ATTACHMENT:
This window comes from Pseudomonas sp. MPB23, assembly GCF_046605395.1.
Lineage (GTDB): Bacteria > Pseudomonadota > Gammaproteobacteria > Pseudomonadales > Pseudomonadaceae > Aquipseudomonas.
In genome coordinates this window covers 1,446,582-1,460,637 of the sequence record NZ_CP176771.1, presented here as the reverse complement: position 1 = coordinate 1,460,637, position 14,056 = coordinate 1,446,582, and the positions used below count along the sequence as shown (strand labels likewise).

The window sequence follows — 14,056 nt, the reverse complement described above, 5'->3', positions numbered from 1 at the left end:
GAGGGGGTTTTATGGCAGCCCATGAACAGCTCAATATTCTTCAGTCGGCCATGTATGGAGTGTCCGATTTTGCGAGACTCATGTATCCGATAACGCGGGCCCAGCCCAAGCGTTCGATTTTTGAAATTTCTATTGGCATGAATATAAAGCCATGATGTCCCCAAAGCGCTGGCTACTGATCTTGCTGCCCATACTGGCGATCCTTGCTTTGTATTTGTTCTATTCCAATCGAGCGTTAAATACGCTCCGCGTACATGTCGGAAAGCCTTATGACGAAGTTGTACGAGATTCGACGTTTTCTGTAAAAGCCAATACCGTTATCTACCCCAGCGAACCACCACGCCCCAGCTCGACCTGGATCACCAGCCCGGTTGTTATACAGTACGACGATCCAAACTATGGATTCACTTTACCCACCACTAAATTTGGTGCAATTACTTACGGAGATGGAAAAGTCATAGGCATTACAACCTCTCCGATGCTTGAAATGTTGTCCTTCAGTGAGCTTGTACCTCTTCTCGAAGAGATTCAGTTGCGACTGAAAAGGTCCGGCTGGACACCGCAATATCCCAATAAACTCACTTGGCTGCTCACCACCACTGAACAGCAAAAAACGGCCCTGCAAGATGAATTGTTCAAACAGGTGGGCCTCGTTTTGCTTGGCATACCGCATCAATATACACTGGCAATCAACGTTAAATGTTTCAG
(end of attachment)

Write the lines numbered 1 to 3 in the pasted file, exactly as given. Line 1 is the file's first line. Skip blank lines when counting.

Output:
This window comes from Pseudomonas sp. MPB23, assembly GCF_046605395.1.
Lineage (GTDB): Bacteria > Pseudomonadota > Gammaproteobacteria > Pseudomonadales > Pseudomonadaceae > Aquipseudomonas.
In genome coordinates this window covers 1,446,582-1,460,637 of the sequence record NZ_CP176771.1, presented here as the reverse complement: position 1 = coordinate 1,460,637, position 14,056 = coordinate 1,446,582, and the positions used below count along the sequence as shown (strand labels likewise).